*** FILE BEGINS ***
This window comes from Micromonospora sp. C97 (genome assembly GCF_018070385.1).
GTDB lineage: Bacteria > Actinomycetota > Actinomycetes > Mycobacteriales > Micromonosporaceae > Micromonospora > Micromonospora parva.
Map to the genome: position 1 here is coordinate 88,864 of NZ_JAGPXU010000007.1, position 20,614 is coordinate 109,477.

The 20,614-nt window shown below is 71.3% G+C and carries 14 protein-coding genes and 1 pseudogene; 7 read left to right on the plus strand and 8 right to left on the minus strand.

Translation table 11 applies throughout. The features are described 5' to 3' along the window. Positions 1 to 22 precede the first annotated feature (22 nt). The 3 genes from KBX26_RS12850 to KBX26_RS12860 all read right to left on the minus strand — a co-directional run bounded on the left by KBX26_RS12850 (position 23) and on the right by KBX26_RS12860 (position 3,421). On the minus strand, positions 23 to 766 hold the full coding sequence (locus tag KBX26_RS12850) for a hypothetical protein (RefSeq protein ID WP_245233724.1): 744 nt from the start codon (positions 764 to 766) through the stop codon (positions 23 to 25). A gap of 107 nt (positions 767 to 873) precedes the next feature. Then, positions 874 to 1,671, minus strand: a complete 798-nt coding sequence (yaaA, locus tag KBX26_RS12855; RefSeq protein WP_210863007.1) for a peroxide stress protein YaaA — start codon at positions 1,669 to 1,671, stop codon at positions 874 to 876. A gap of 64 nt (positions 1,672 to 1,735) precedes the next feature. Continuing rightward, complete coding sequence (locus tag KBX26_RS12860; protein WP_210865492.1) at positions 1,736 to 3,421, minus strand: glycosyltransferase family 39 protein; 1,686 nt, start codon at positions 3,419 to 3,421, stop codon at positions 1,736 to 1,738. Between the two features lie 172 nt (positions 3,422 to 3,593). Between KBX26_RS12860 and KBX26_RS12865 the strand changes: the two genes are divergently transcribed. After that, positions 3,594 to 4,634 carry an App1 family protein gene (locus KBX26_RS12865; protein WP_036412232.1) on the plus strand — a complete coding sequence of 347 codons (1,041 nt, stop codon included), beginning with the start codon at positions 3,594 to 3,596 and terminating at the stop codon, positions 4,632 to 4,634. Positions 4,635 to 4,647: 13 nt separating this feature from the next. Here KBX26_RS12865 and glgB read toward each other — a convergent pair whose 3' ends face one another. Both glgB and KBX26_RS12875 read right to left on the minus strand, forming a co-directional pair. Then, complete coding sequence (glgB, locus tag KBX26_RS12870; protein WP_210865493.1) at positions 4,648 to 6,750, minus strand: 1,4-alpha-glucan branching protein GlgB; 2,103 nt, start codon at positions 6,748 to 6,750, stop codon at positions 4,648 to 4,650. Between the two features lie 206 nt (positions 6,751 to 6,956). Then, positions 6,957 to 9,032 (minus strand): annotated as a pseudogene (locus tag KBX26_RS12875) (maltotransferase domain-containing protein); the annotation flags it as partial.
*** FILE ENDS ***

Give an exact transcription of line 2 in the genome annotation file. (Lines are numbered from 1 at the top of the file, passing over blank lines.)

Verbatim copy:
GTDB lineage: Bacteria > Actinomycetota > Actinomycetes > Mycobacteriales > Micromonosporaceae > Micromonospora > Micromonospora parva.